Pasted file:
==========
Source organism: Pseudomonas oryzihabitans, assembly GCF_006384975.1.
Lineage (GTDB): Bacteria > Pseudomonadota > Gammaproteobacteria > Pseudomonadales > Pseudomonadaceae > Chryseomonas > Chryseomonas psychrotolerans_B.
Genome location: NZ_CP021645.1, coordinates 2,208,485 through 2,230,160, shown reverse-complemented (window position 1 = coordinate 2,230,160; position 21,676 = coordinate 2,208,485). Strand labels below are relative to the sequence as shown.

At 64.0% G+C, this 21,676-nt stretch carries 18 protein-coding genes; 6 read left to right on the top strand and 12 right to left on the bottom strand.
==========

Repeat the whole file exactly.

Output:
Source organism: Pseudomonas oryzihabitans, assembly GCF_006384975.1.
Lineage (GTDB): Bacteria > Pseudomonadota > Gammaproteobacteria > Pseudomonadales > Pseudomonadaceae > Chryseomonas > Chryseomonas psychrotolerans_B.
Genome location: NZ_CP021645.1, coordinates 2,208,485 through 2,230,160, shown reverse-complemented (window position 1 = coordinate 2,230,160; position 21,676 = coordinate 2,208,485). Strand labels below are relative to the sequence as shown.

At 64.0% G+C, this 21,676-nt stretch carries 18 protein-coding genes; 6 read left to right on the top strand and 12 right to left on the bottom strand.